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Congress: Sotomayor debate begins

Senate debate begins today on Sonia Sotomayor's Supreme Court nomination, the L.A. Times writes. "[W]ith the outcome assured, the only remaining questions are whether the National Rifle Assn. can claim to have swayed votes against her and whether President Obama can claim a victory for bipartisanship."

The AP adds, "Republicans have lined up almost solidly against President Barack Obama's nominee, taking what strategists in both parties call a steep political risk in opposing Sotomayor, although a handful of GOP senators are siding with Democrats to support her."

Video: Sen. John Cornyn, R-Texas, previews the Senate vote on the appointment of Supreme Court nominee Judge Sonia Sotomayor.

According to Roll Call, "Anyone looking for high drama or a nail-biter of a vote will likely be disappointed, as the outcome is all but guaranteed." Kennedy and Byrd are not expected to vote Thursday on her confirmation, which leaves 58 Democrats for her. And six Republicans for her (Graham, Alexander, Lugar, Snowe, Collins, Martinez). That would give 64 votes. The paper wonders if the Alaska senators might go the opposite way of their respective parties. "[T]he only major question marks on the final tally come from Alaska Sens. Lisa Murkowski (R) and Mark Begich (D). Murkowski, vice chairwoman of the Republican Policy Committee, has often charted an independent course from her party, and she could join Alexander as the only members of the GOP hierarchy to back Sotomayor's nomination. Begich, meanwhile, is one of a handful of Democratic moderates whom conservatives and the National Rifle Association have targeted as possible converts in the waning days of the confirmation process."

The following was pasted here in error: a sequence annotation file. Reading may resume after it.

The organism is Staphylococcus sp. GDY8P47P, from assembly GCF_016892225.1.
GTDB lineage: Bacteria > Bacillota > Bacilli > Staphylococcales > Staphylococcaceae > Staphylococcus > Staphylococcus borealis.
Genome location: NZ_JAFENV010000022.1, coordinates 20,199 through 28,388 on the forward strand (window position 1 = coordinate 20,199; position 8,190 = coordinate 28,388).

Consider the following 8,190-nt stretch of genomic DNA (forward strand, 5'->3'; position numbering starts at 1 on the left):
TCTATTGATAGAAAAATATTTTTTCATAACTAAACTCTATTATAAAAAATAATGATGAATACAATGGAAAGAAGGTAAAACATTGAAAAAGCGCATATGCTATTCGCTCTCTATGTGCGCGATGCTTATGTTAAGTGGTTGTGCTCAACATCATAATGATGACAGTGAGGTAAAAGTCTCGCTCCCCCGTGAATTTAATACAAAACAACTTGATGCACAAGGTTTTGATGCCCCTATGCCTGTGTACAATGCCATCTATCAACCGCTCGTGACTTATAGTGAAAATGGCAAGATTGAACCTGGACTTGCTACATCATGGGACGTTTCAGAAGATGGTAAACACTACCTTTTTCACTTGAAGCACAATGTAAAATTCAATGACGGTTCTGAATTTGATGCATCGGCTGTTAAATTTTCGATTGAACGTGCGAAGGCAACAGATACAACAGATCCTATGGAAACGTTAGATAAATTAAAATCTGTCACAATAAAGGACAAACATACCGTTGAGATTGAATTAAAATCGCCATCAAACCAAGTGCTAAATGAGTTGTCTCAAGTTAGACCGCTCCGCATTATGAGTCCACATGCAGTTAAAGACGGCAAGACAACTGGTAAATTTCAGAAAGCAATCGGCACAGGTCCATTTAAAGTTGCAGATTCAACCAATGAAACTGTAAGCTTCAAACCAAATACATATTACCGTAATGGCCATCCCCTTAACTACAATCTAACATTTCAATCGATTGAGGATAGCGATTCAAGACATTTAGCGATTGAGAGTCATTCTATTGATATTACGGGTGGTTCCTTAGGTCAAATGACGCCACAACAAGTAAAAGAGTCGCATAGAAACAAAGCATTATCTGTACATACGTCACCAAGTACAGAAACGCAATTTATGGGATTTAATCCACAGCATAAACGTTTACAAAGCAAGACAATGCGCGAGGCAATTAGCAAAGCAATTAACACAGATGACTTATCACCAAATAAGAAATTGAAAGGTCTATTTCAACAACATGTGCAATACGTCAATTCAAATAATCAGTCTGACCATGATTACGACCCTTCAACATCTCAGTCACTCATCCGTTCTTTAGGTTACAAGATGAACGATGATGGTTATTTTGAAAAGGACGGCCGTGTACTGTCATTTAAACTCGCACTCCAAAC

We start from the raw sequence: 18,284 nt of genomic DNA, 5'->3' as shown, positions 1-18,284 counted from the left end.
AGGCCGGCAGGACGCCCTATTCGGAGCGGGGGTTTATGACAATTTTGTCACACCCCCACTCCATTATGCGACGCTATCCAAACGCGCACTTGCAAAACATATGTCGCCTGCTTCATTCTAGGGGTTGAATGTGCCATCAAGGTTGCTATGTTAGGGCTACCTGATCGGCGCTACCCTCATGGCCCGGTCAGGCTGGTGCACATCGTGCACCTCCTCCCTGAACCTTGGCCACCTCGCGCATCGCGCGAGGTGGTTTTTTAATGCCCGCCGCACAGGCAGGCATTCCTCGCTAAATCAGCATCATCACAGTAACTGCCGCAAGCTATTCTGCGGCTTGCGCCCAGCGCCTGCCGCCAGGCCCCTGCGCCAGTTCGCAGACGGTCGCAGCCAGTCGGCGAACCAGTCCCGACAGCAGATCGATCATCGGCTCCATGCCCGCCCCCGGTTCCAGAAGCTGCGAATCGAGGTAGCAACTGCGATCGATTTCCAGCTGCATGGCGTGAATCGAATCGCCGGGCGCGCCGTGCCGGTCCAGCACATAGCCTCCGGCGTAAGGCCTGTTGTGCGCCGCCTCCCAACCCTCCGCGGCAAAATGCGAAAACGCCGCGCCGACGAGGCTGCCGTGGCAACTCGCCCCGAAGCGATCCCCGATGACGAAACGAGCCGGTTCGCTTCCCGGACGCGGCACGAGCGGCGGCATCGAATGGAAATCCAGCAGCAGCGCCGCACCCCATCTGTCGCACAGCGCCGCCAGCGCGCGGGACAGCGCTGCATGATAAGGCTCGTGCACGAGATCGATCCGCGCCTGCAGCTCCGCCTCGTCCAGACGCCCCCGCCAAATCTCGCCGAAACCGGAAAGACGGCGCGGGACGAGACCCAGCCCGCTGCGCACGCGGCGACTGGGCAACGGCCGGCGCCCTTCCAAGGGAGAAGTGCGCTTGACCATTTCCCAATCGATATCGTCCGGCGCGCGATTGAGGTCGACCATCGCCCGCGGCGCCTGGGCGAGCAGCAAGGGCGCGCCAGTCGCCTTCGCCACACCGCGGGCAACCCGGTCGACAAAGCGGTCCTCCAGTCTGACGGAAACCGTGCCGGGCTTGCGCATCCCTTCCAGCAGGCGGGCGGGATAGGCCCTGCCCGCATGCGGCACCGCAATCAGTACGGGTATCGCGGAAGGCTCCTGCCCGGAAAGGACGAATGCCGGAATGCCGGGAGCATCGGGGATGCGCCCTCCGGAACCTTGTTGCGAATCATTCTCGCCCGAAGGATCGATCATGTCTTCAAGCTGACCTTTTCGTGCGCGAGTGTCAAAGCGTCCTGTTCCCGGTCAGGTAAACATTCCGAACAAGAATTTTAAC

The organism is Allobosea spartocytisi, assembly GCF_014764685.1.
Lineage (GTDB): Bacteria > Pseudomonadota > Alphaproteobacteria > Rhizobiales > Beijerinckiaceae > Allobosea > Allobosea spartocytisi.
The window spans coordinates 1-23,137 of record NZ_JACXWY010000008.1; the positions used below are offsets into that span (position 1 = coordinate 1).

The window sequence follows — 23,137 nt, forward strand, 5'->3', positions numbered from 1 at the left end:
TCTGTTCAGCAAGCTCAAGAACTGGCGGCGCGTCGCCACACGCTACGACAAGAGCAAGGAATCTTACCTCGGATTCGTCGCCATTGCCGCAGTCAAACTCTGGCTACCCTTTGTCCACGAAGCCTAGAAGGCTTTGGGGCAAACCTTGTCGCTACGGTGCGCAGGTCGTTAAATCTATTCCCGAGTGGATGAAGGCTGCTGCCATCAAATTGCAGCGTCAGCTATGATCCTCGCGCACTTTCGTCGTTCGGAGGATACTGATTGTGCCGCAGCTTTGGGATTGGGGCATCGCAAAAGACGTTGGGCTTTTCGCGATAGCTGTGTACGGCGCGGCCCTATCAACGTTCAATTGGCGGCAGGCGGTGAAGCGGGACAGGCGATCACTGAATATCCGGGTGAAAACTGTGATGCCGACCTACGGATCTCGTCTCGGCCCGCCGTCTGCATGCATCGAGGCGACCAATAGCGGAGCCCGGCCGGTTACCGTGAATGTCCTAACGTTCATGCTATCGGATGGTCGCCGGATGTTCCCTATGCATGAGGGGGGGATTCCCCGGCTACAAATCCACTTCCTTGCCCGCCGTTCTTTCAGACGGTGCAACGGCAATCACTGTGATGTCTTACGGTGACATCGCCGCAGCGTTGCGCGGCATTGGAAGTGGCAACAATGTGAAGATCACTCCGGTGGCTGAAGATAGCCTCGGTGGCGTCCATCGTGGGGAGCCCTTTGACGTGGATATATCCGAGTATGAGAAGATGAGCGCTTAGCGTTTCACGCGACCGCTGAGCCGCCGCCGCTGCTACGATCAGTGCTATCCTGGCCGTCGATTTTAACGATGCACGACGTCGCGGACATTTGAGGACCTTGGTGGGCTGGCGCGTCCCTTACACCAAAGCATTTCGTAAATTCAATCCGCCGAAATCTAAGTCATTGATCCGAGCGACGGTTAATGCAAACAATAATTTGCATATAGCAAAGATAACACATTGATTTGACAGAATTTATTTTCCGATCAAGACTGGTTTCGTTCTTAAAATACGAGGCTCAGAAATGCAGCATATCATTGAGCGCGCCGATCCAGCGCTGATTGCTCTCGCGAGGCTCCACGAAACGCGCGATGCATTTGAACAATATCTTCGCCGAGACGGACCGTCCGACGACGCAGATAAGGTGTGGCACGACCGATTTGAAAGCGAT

The PMA bubble. Roll Call notes that the ethics committee looking into PMA contributions and Democrats involved is moving slowly and secretively. "It is not known whether the ethics panel is examining a small group of senior Democratic appropriators who received significant campaign contributions from PMA or the potentially larger pool of Members who designated earmarks for PMA clients or received campaign funds from those sources. According to the Center for Responsive Politics, Appropriations Subcommittee on Defense Chairman John Murtha (D-Pa.) and panel members Peter Visclosky (D-Ind.) and Jim Moran (D-Va.) received about $4.8 million in campaign contributions over the past decade from PMA and its clients. The lawmakers helped those clients secure tens of millions of dollars in targeted projects during that period.
More: "Other lawmakers who have received notable contributions from PMA, including Reps. Patrick Murphy (D-Pa.) and Christopher Carney (D-Pa.), also did not return calls seeking comment. Aides to Rep. Norm Dicks (Wash.), the third-ranking Democrat on the Appropriations panel, and Reps. Bill Pascrell (D-N.J.) and Tim Ryan (D-Ohio) said Monday that their offices had not been contacted to date by the ethics panel." Could this bubble burst for Democrats in 2010 and cost them several seats, a la Abramoff in 2006 for the Republicans?